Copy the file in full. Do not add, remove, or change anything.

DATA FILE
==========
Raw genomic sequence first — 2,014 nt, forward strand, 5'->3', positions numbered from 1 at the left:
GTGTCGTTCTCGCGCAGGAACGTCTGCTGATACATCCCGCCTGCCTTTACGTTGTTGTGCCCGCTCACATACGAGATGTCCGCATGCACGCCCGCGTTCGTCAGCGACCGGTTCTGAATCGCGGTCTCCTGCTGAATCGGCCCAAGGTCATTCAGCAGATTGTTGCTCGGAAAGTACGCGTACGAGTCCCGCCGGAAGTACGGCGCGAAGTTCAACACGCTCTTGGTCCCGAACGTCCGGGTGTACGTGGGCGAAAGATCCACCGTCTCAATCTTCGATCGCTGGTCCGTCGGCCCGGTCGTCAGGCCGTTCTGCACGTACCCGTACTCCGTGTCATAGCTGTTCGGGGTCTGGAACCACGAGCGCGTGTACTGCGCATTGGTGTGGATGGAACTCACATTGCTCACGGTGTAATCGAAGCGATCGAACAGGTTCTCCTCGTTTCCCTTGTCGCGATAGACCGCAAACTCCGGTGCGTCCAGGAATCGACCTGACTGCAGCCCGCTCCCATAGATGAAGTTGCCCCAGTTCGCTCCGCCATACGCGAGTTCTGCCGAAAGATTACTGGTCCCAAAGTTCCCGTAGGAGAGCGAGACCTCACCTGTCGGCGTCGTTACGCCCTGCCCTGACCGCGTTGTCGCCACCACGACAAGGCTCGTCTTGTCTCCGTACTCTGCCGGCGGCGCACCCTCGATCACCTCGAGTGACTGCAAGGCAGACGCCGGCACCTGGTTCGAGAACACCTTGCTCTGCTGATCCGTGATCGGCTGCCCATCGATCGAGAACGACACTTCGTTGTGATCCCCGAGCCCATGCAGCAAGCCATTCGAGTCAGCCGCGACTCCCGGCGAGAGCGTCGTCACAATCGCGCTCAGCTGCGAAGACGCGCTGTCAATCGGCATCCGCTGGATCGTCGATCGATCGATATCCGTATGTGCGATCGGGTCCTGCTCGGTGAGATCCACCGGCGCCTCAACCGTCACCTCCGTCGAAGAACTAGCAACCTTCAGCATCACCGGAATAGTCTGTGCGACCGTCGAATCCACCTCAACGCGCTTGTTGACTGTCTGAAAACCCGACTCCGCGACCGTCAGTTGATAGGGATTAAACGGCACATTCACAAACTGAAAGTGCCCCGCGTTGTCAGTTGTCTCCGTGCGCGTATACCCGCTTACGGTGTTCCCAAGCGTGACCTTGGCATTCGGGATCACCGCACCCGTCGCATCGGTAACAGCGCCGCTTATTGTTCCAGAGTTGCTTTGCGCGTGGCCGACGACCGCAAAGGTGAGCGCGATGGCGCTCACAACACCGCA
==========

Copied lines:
Raw genomic sequence first — 2,014 nt, forward strand, 5'->3', positions numbered from 1 at the left:
GTGTCGTTCTCGCGCAGGAACGTCTGCTGATACATCCCGCCTGCCTTTACGTTGTTGTGCCCGCTCACATACGAGATGTCCGCATGCACGCCCGCGTTCGTCAGCGACCGGTTCTGAATCGCGGTCTCCTGCTGAATCGGCCCAAGGTCATTCAGCAGATTGTTGCTCGGAAAGTACGCGTACGAGTCCCGCCGGAAGTACGGCGCGAAGTTCAACACGCTCTTGGTCCCGAACGTCCGGGTGTACGTGGGCGAAAGATCCACCGTCTCAATCTTCGATCGCTGGTCCGTCGGCCCGGTCGTCAGGCCGTTCTGCACGTACCCGTACTCCGTGTCATAGCTGTTCGGGGTCTGGAACCACGAGCGCGTGTACTGCGCATTGGTGTGGATGGAACTCACATTGCTCACGGTGTAATCGAAGCGATCGAACAGGTTCTCCTCGTTTCCCTTGTCGCGATAGACCGCAAACTCCGGTGCGTCCAGGAATCGACCTGACTGCAGCCCGCTCCCATAGATGAAGTTGCCCCAGTTCGCTCCGCCATACGCGAGTTCTGCCGAAAGATTACTGGTCCCAAAGTTCCCGTAGGAGAGCGAGACCTCACCTGTCGGCGTCGTTACGCCCTGCCCTGACCGCGTTGTCGCCACCACGACAAGGCTCGTCTTGTCTCCGTACTCTGCCGGCGGCGCACCCTCGATCACCTCGAGTGACTGCAAGGCAGACGCCGGCACCTGGTTCGAGAACACCTTGCTCTGCTGATCCGTGATCGGCTGCCCATCGATCGAGAACGACACTTCGTTGTGATCCCCGAGCCCATGCAGCAAGCCATTCGAGTCAGCCGCGACTCCCGGCGAGAGCGTCGTCACAATCGCGCTCAGCTGCGAAGACGCGCTGTCAATCGGCATCCGCTGGATCGTCGATCGATCGATATCCGTATGTGCGATCGGGTCCTGCTCGGTGAGATCCACCGGCGCCTCAACCGTCACCTCCGTCGAAGAACTAGCAACCTTCAGCATCACCGGAATAGTCTGTGCGACCGTCGAATCCACCTCAACGCGCTTGTTGACTGTCTGAAAACCCGACTCCGCGACCGTCAGTTGATAGGGATTAAACGGCACATTCACAAACTGAAAGTGCCCCGCGTTGTCAGTTGTCTCCGTGCGCGTATACCCGCTTACGGTGTTCCCAAGCGTGACCTTGGCATTCGGGATCACCGCACCCGTCGCATCGGTAACAGCGCCGCTTATTGTTCCAGAGTTGCTTTGCGCGTGGCCGACGACCGCAAAGGTGAGCGCGATGGCGCTCACAACACCGCA